Armen Chakmakjian

Archive for April, 2014|Monthly archive page

Another ancient trip report

In Random on April 25, 2014 at 7:00 pm

I’ve excised the company confidential stuff, but it was 16 years ago and it should provide some amusement.  I was notorious for writing trip reports like this when I came back to the factory (as we called the office at the company) including my trip to India several years later.

The Unauthorized Trip Report: Phillips, Hamburg, Germany
Travellers: Armen Chakmakjian,DF, TK
May 4-9,1998


As one who generally feels somewhat the outsider in most situations, I was amused and simultaneously disturbed by my situation this Monday afternoon. There I was, asked to travel (literally at the last-minute) to Germany, listening to the banter of the crew in a language that I most associate Hogan’s Heroes, reading my free copy of the London Financial Times, and I was potentially the only person of Armenian descent on the plane. I left my wife and my kids at home, knowing that I would miss our wedding anniversary, and potentially would be showing up on Mothers’ day. Fortuitously, maybe by some divine inspiration, I bought all the gifts that I needed to worry about the previous past weekend. I was subjected to the normally exaggerated scrutiny that I personally receive at any airport, flashing my passport, smiling broadly and saying “Ehmerrica, Noomburrr Whone” as they poked and prodded at me and asking me am I carrying any explosive or combustible material. Bitter, you ask? Ahh, I’ll get over it.


Anyway, we were flying out on Lufthansa, which by my Wall Street Journal reading, was regarded as a model of air travel efficiency. My first observation about how the airline was run was the in viewing the video that they provided to explain the safety features and rules. This feature presentation was done by the use of characters who resembled a cross between Davey (of Davey and Goliath) and Toy Story. They were quite stoic and yet graceful as they fastened their seatbelt, attached the breathing apparatus (first on themselves, then on their equally stoic children). They were almost, well…cartoon-like. The flight attendants, distributed little boxes of O.J. at that point, which was quite pleasant, actually.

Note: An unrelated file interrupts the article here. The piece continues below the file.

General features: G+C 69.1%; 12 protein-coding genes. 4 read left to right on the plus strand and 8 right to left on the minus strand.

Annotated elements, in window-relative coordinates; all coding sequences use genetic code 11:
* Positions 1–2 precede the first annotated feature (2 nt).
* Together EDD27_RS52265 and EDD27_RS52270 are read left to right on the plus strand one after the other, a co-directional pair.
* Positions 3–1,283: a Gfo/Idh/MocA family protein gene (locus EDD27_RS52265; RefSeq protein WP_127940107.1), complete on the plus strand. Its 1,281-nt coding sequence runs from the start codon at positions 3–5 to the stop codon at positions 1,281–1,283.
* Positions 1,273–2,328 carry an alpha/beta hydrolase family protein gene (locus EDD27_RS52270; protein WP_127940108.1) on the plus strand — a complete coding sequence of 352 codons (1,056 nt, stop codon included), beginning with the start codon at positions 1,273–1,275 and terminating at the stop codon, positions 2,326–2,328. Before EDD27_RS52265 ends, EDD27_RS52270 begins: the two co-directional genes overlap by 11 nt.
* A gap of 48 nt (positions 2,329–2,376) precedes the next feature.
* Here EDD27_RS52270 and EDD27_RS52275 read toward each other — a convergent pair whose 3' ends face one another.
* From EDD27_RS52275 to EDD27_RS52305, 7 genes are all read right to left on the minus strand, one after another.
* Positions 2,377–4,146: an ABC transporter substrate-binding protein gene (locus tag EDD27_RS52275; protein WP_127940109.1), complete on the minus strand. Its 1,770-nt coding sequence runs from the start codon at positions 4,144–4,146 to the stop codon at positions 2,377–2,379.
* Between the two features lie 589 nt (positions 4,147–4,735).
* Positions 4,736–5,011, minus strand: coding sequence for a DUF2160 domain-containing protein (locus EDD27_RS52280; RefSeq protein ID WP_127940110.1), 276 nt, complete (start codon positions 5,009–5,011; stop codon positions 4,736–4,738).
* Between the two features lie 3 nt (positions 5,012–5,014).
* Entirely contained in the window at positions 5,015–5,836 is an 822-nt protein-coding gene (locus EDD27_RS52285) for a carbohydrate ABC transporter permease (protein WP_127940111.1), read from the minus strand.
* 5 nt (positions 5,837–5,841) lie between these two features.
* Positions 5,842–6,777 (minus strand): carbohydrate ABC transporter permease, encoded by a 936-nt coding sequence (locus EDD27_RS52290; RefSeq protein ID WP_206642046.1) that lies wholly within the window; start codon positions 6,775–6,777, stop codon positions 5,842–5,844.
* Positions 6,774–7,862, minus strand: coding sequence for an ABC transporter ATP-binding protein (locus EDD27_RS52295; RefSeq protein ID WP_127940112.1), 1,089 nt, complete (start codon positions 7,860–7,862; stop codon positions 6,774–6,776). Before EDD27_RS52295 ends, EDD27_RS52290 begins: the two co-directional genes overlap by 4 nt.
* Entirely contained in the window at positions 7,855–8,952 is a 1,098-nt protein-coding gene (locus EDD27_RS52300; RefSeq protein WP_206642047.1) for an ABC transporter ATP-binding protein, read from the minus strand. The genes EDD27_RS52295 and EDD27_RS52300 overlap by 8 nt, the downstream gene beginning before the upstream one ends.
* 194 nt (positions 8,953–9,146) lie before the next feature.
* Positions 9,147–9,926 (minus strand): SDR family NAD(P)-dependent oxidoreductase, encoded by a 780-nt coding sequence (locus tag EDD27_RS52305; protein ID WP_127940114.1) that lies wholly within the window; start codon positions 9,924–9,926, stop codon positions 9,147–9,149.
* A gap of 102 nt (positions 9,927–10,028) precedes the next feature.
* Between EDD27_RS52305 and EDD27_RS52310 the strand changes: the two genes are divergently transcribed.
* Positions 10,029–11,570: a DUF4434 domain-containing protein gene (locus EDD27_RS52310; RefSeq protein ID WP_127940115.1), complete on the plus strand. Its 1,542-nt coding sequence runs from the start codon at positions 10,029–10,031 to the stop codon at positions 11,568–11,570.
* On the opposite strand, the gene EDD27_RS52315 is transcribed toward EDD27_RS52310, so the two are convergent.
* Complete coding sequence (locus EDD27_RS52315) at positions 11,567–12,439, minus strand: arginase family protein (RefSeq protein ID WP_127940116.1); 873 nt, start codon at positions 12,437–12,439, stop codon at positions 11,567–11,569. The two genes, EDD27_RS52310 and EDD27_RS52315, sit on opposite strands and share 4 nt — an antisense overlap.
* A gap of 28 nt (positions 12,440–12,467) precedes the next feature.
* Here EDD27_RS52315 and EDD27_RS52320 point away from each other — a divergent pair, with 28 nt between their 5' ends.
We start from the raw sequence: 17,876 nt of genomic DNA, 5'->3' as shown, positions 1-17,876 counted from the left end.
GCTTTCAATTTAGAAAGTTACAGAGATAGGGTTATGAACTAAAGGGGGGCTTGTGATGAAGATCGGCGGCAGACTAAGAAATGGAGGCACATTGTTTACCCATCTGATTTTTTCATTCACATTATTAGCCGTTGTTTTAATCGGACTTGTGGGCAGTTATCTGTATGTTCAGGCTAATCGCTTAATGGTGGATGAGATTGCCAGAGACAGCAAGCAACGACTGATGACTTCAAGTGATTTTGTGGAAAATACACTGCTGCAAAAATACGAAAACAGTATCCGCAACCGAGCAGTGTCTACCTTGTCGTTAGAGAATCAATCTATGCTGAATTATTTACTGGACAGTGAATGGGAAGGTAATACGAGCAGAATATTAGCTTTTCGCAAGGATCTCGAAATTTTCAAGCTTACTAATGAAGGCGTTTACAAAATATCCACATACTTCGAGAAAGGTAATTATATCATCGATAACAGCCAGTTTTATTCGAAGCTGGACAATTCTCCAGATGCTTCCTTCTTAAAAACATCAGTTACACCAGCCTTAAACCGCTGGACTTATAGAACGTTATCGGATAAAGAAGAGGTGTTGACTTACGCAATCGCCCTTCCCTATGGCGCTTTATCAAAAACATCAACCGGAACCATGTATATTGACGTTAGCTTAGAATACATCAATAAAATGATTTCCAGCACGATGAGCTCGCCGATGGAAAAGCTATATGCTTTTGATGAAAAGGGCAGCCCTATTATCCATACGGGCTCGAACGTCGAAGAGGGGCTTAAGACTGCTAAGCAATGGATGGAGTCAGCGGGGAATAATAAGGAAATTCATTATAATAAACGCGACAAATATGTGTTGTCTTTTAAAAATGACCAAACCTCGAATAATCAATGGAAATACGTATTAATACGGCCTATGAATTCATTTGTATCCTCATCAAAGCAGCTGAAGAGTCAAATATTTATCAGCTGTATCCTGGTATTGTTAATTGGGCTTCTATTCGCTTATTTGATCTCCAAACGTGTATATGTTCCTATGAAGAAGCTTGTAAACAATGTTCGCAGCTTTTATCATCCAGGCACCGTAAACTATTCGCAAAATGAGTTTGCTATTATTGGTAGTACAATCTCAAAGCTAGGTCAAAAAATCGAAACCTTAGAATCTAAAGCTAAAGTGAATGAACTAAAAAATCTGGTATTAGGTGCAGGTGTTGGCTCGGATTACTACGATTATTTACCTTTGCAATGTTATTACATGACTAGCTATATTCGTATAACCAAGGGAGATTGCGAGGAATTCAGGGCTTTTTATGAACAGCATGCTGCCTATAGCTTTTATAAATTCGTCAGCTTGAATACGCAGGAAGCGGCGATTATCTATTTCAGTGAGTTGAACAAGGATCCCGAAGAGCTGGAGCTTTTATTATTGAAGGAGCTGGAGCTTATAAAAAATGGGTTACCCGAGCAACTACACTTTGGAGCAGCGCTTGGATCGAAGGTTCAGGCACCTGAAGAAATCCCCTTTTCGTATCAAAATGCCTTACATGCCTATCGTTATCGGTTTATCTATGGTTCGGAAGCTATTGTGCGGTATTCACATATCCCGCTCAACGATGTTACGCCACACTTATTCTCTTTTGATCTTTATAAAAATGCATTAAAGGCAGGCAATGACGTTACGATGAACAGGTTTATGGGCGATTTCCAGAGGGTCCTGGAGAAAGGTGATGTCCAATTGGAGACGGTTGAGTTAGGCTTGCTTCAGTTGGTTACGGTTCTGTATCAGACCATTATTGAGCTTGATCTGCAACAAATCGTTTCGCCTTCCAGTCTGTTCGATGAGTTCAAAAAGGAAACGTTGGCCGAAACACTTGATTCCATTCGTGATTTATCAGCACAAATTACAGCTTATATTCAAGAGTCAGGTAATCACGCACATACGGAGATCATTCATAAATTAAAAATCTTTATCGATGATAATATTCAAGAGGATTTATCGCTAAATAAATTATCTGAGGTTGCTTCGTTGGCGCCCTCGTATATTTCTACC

The next thing I noticed was that the Davey and his flying family were replaced by a map of New England and the Mid-Atlantic states. A small plane was superimposed on the dot representing Boston. As the attitude of the plane shifted, so shifted the direction of the airplane on the display. A red line denoted whence we came. This display was punctuated at 45 second intervals with a display stating our numerical statistics of travel: First in german: geschwindigkeit uber grund, hohe, aussentemperature; then English: speed, altitude, and outside temperature. This proved interesting for about the first 5 minutes. Then it became quite annoying. I’m just not analytical. My attitude became “yes I am on a plane over the Atlantic ocean, heading toward Europe, enough already!”


Then the food was served. Airline food is notoriously bad, however, over the last several years in my domestic flight experience the food was pleasant, if not pretty good. This particular meal, the choice being chicken or beef, was rather…well…odd. It was as if they wanted to place a tiny little dish of food from each country we were flying over. The chicken was served in a tomatoey sauce that tasted like the Mighty Mort lunches of my grammar school days. The nostalgia was lost by the second forkful. One of the little dishes had some gouda and some Swiss cheese served with grapes (France? Switzerland?). Another had a tablespoon of shredded cabbage and carrots, a pickle, and some corned beef (Ireland, South Boston). Another had this pudding, or custard (I really couldn’t tell nor did I get a feel for locale while eating it). The coffee came by next, which was just plain bad. I did notice that everybody was consuming alcohol while I was drinking Coca-Cola. Wine and beer were being served liberally. Not wanting to be left out, and mildly disappointed by the meal, I noticed that there was a bottle that resembled brandy or cognac on the service cart coming by me. I inquired as to the bottle’s contents and was pleasantly surprised to have it be cognac. So I asked for some, consumed it and continued typing this account. By the time I reached this sentence, my desire to continue this story was drained like the last drop of the cognac in my plastic cup. As if to punctuate that feeling, the lights in the cabin dimmed. I stopped to get some rest.